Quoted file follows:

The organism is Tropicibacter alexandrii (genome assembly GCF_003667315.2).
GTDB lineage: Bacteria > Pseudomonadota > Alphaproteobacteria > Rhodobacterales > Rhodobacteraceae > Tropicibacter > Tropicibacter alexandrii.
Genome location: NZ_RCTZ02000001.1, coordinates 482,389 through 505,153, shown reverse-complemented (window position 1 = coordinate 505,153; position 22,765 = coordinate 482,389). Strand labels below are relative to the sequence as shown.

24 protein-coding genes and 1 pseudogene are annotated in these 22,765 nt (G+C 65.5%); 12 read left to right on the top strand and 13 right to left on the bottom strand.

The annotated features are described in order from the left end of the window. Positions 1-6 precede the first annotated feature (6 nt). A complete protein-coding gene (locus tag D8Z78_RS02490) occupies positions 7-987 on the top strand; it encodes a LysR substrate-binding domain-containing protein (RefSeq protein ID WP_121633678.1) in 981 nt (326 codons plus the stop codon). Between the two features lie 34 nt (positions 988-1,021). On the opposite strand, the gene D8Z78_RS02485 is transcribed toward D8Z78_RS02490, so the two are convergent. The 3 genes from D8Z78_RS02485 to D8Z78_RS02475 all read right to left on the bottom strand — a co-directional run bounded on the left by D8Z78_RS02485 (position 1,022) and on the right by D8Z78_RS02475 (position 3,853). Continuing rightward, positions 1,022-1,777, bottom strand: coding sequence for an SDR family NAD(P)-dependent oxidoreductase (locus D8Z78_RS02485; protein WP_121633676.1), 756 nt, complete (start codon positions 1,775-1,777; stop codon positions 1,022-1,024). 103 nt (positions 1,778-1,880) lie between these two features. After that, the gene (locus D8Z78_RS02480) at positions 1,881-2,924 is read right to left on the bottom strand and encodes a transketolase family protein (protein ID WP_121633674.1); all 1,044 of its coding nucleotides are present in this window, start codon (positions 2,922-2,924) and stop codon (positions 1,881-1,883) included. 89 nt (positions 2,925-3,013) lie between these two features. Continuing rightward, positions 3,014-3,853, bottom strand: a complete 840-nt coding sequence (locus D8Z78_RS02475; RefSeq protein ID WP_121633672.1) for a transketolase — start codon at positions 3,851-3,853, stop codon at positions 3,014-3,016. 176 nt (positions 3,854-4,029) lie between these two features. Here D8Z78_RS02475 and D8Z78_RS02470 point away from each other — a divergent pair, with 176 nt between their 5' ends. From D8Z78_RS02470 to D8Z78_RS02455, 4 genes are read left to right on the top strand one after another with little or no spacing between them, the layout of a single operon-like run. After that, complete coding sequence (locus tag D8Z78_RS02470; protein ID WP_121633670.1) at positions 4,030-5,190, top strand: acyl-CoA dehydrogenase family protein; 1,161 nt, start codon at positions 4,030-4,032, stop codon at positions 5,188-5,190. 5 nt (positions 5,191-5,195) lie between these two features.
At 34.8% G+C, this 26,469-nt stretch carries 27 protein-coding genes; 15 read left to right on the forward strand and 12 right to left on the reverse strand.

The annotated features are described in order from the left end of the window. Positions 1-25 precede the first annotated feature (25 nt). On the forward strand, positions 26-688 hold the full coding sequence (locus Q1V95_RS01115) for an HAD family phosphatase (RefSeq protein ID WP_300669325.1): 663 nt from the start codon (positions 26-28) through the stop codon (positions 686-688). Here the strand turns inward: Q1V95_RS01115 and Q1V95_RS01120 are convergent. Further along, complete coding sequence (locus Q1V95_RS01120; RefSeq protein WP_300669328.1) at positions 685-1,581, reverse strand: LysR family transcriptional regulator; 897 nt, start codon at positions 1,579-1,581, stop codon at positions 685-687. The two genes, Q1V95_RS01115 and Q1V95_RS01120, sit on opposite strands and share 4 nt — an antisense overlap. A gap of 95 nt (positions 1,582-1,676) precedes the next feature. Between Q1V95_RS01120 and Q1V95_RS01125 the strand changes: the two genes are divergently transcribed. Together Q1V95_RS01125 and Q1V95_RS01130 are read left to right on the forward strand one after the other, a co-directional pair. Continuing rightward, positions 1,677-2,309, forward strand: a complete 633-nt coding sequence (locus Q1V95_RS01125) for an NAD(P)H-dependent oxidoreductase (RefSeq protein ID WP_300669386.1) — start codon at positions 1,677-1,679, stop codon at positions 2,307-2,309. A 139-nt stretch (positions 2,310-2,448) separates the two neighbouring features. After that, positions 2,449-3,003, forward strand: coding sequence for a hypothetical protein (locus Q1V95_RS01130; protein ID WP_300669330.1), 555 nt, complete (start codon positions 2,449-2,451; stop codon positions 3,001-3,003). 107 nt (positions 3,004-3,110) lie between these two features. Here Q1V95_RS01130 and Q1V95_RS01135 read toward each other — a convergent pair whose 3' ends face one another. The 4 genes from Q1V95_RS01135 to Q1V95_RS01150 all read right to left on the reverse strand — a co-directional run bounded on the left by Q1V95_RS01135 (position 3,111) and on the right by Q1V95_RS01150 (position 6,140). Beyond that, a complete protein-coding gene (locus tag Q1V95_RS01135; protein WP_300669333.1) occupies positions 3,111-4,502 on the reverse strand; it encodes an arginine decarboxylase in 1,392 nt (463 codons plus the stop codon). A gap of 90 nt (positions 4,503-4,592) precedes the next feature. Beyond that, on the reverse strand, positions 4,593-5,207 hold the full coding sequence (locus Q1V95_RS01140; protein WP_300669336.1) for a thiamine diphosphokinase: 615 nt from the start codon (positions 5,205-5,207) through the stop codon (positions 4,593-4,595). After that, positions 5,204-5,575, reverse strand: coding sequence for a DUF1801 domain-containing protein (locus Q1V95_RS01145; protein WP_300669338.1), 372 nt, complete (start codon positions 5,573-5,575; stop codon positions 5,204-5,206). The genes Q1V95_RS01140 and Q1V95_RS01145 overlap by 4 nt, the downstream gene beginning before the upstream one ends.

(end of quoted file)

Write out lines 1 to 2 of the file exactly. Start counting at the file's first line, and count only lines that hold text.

The organism is Tropicibacter alexandrii (genome assembly GCF_003667315.2).
GTDB lineage: Bacteria > Pseudomonadota > Alphaproteobacteria > Rhodobacterales > Rhodobacteraceae > Tropicibacter > Tropicibacter alexandrii.